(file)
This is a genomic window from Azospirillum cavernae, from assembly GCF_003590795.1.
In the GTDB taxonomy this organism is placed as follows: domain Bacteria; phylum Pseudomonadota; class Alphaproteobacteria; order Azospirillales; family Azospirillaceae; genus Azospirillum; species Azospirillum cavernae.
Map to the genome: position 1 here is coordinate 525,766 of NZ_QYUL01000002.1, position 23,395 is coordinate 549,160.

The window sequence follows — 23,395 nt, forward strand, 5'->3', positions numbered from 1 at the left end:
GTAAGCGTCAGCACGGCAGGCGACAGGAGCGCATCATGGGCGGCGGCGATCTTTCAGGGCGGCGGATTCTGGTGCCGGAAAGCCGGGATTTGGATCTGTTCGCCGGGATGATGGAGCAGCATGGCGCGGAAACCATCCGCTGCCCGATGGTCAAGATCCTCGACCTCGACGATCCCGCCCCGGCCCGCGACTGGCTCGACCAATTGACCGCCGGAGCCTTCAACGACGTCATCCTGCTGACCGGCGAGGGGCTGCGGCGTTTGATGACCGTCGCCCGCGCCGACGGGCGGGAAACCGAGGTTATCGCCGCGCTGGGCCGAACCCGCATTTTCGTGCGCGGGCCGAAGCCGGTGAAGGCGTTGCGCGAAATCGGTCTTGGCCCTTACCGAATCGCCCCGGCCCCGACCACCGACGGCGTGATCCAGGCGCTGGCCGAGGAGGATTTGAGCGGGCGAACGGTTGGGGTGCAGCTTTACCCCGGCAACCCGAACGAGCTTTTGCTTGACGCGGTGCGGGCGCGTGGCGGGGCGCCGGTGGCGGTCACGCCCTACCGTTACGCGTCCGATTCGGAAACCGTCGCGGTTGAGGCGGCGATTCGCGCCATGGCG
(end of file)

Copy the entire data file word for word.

This is a genomic window from Azospirillum cavernae, from assembly GCF_003590795.1.
In the GTDB taxonomy this organism is placed as follows: domain Bacteria; phylum Pseudomonadota; class Alphaproteobacteria; order Azospirillales; family Azospirillaceae; genus Azospirillum; species Azospirillum cavernae.
Map to the genome: position 1 here is coordinate 525,766 of NZ_QYUL01000002.1, position 23,395 is coordinate 549,160.

The window sequence follows — 23,395 nt, forward strand, 5'->3', positions numbered from 1 at the left end:
GTAAGCGTCAGCACGGCAGGCGACAGGAGCGCATCATGGGCGGCGGCGATCTTTCAGGGCGGCGGATTCTGGTGCCGGAAAGCCGGGATTTGGATCTGTTCGCCGGGATGATGGAGCAGCATGGCGCGGAAACCATCCGCTGCCCGATGGTCAAGATCCTCGACCTCGACGATCCCGCCCCGGCCCGCGACTGGCTCGACCAATTGACCGCCGGAGCCTTCAACGACGTCATCCTGCTGACCGGCGAGGGGCTGCGGCGTTTGATGACCGTCGCCCGCGCCGACGGGCGGGAAACCGAGGTTATCGCCGCGCTGGGCCGAACCCGCATTTTCGTGCGCGGGCCGAAGCCGGTGAAGGCGTTGCGCGAAATCGGTCTTGGCCCTTACCGAATCGCCCCGGCCCCGACCACCGACGGCGTGATCCAGGCGCTGGCCGAGGAGGATTTGAGCGGGCGAACGGTTGGGGTGCAGCTTTACCCCGGCAACCCGAACGAGCTTTTGCTTGACGCGGTGCGGGCGCGTGGCGGGGCGCCGGTGGCGGTCACGCCCTACCGTTACGCGTCCGATTCGGAAACCGTCGCGGTTGAGGCGGCGATTCGCGCCATGGCG